Gonzales hasn't contradicted the story.
Also, it does appear that Hastert, Pelosi, and Frist have all backed down after meeting with Gonzales.
Henry A. Kissinger quietly acknowledged to China in 1972 that Washington could accept a communist takeover of South Vietnam if that evolved after a withdrawal of U.S. troops -- even as the war to drive back the communists dragged on with mounting deaths....
Kissinger's comments appear to lend credence to the "decent interval" theory posed by some historians who say the United States was prepared to see communists take over Saigon as long as, to save face, that happened long enough after a U.S. troop departure.
Also, just to get an idea of how ugly this is getting, in his section on immigration, Drudge also links to a local story about an illegal immigrant accused of raping a ten year old girl. His headline "Illegal accused of impregnating 10-year-old in TX..." It is, in fact, a horrible story, but the subtext of his linking this local story from a tiny Texas town is quite ugly as well.
I have a feeling that that's not going to help the administration's case among "the base".
The United States says it is being "wrongly blamed", although it has refused to confirm or deny its support for the ARPCT.
But US officials and Somali officials and warlords have told AFP that Washington has given money to the ARPCT, which is one of several groups it is working with to curb what it says is a growing threat from radical Islamists in Somalia.
WASHINGTON, May 26 — Attorney General Alberto R. Gonzales and senior officials and career prosecutors at the Justice Department told associates this week that they were prepared to quit if the White House directed them to relinquish evidence seized in a bitterly disputed search of a House member's office, government officials said Friday. (McNulty threatened, too. - mike)
WASHINGTON, May 25 — A military investigation into the deaths of two dozen Iraqis last November is expected to find that a small number of marines in western Iraq carried out extensive, unprovoked killings of civilians, Congressional, military and Pentagon officials said Thursday.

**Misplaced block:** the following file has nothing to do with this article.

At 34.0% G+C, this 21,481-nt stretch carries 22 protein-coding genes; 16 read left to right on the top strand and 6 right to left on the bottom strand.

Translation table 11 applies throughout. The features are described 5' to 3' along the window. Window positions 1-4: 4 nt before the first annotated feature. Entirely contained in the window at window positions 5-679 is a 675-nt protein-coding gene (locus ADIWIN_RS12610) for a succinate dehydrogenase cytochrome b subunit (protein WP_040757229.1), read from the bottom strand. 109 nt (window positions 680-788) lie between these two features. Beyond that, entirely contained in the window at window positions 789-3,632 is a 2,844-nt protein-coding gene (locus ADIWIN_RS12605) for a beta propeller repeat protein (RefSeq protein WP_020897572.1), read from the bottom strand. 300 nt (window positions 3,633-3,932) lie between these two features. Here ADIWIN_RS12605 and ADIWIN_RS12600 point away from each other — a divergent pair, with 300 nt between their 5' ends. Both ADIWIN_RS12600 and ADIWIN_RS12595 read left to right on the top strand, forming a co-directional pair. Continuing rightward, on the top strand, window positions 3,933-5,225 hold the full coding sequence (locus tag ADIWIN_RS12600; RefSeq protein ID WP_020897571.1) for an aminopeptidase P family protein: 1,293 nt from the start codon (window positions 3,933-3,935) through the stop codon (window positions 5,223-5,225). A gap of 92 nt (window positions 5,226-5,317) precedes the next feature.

On September 29, 2003, three days after it became known that the CIA had asked the Justice Department to investigate who leaked the name of covert CIA officer Valerie Plame, columnist Robert Novak telephoned White House senior adviser Karl Rove to assure Rove that he would protect him from being harmed by the investigation, according to people with firsthand knowledge of the federal grand jury testimony of both men. ....
A second reason that federal investigators were suspicious, sources said, is that they believed that after the September 29 call, Novak shifted his account of his July 9, 2003, conversation with Rove to show that administration officials had a passive role in leaking Plame's identity.
(Novak was unavailable for comment.)
SHUSTER: Meanwhile, in the investigation of Karl Rove, sources close to the presidential advisor are now confirming a story first reported in the national journal that Rove, who was a source for columnist Bob Novak, later had a separate conversation with Novak after the investigation began.
Despite a flat denial from the Department of Justice, federal law enforcement sources tonight said ABC News accurately reported that Speaker of the House Dennis Hastert is "in the mix" in the FBI investigation of corruption in Congress.Don't know, don't know, but they certainly didn't retract it even when faced with "flat denials." That tells me they have something very solid that they believe.
Law enforcement sources told ABC News that convicted lobbyist Jack Abramoff has provided information to the FBI about Hastert and a number of other members of Congress that have broadened the scope of the investigation. Sources would not divulge details of the Abramoff’s information.
Kinda puts Hastert's outrage yesterday over the search of Rep Jefferson's House office in some context. Perhaps the passion behind Hastert's defense was a bit more personal than the constitutional issues he claimed.....
"The state of mind of the Vice President as communicated to defendant(Libby) is directly relevant to the issue of whether defendant knowingly made false statements to federal agents and the grand jury regarding when and how he learned about Ms. Wilson's employment and what he said to reporters regarding this issue," he said.
In his grand jury testimony, Libby said Cheney was so upset about Wilson's allegations that they discussed them daily after the article appeared. "He was very keen to get the truth out," Libby testified, quoting Cheney as saying, "Let's get everything out."
Eighty four percent of the $8.6 million oil and gas companies have contributed to the 2006 elections has gone to Republicans, according to the Center for Responsive Politics.
The bigger problem, though, is one that few in the military command want to hear: there aren't enough troops to do the job. .... But while Gronski says his fighting strength is "appropriate," other commanders bristle at the limitations. "I can't believe it each time the Secretary of Defense talks about reducing force," says a senior U.S. officer. War planners in Iraq say just getting a handle on Ramadi demands three times as many soldiers as are there now.